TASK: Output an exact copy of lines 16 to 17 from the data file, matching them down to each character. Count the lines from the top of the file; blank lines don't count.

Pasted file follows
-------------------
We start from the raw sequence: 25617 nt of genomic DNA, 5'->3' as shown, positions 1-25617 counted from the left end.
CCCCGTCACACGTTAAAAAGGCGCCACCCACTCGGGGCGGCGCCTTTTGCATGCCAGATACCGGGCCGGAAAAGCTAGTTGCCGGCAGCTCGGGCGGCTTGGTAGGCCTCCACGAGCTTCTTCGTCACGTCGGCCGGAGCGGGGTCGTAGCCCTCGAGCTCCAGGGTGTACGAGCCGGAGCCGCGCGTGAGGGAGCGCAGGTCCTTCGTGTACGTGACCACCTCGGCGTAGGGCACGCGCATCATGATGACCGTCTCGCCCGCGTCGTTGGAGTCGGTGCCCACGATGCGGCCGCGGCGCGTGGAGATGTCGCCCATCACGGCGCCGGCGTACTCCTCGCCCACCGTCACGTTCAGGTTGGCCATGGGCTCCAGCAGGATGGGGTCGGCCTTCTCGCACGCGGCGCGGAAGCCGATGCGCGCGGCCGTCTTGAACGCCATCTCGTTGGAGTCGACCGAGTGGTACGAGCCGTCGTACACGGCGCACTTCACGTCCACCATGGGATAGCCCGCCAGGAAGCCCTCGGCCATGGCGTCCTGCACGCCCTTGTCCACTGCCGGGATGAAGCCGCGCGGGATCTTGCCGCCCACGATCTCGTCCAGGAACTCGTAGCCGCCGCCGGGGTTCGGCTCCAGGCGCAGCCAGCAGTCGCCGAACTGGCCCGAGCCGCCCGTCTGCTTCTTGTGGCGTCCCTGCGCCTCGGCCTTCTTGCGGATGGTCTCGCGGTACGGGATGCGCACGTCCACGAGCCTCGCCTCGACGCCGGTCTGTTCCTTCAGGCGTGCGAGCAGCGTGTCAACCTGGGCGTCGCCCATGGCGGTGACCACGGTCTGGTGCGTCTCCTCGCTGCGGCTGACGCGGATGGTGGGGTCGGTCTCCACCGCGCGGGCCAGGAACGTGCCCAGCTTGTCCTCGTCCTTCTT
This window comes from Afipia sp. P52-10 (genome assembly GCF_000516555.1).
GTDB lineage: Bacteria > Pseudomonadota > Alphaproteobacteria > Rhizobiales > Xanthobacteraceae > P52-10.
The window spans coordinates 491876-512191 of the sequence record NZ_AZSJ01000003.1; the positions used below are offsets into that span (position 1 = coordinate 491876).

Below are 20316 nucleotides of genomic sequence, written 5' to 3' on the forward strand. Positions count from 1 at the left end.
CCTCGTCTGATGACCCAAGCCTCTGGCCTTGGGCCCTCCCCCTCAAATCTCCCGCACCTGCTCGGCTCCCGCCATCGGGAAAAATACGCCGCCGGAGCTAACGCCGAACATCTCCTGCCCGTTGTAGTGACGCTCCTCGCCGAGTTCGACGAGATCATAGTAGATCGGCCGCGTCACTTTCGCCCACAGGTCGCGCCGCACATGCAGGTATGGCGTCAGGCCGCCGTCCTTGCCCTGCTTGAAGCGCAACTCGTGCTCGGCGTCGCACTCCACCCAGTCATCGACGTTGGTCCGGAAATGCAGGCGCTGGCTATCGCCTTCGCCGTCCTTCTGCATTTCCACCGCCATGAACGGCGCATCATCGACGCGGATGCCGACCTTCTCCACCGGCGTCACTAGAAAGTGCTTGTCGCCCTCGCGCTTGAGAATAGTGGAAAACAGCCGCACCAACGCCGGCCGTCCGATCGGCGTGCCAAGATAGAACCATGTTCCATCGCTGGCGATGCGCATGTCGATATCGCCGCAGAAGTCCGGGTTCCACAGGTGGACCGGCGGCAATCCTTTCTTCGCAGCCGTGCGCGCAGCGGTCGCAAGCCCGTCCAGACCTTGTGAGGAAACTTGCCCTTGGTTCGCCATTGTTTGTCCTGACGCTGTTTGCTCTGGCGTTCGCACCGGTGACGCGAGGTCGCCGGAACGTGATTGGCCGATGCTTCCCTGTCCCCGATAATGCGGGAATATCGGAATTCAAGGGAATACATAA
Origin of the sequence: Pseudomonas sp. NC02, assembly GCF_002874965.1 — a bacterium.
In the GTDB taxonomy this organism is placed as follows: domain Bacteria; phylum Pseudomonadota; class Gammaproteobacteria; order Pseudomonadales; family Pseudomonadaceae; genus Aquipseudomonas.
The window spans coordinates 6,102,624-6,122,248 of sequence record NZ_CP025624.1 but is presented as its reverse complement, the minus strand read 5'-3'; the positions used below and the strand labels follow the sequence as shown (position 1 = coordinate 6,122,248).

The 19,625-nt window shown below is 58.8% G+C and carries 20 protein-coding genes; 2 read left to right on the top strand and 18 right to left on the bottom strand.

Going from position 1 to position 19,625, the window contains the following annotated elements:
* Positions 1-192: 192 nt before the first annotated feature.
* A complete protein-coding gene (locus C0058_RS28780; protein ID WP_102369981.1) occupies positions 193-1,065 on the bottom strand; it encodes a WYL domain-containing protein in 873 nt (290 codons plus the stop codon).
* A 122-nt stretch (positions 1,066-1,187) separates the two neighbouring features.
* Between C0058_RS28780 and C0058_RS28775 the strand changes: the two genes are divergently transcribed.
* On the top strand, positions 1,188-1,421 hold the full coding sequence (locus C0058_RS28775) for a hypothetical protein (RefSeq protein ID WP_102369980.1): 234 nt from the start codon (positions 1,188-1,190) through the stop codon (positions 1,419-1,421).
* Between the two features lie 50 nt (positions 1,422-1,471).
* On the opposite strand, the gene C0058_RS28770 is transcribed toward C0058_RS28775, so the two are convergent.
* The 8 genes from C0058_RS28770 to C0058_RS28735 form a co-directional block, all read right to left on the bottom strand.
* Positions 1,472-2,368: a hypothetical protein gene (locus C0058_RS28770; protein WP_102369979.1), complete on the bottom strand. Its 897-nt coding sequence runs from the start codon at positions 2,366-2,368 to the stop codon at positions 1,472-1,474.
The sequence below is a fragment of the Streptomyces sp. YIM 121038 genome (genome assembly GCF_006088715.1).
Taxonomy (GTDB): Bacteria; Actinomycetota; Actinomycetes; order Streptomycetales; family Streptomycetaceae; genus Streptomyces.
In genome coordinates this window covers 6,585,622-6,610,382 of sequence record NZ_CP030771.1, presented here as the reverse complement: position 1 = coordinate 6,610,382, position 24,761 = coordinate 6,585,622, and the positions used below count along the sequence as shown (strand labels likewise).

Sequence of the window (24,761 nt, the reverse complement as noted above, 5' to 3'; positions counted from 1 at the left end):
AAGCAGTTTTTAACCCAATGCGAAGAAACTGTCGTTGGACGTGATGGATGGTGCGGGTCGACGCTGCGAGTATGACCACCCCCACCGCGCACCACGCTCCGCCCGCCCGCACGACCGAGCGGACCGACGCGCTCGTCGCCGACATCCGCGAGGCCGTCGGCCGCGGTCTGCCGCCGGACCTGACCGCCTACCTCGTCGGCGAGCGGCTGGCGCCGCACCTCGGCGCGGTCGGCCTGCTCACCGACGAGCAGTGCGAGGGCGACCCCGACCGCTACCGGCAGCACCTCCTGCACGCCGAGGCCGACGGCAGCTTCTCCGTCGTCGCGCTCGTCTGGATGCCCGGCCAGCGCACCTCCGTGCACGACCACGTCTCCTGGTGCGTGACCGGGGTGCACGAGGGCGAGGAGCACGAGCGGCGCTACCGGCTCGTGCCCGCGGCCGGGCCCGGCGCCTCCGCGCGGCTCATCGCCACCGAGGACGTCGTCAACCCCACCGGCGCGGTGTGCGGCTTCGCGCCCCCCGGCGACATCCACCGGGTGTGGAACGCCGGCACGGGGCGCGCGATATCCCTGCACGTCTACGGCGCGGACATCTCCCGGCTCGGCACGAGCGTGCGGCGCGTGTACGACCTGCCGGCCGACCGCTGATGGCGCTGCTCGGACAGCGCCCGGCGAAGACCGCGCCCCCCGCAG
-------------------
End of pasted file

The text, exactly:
* Between C0058_RS28780 and C0058_RS28775 the strand changes: the two genes are divergently transcribed.
* On the top strand, positions 1,188-1,421 hold the full coding sequence (locus C0058_RS28775) for a hypothetical protein (RefSeq protein ID WP_102369980.1): 234 nt from the start codon (positions 1,188-1,190) through the stop codon (positions 1,419-1,421).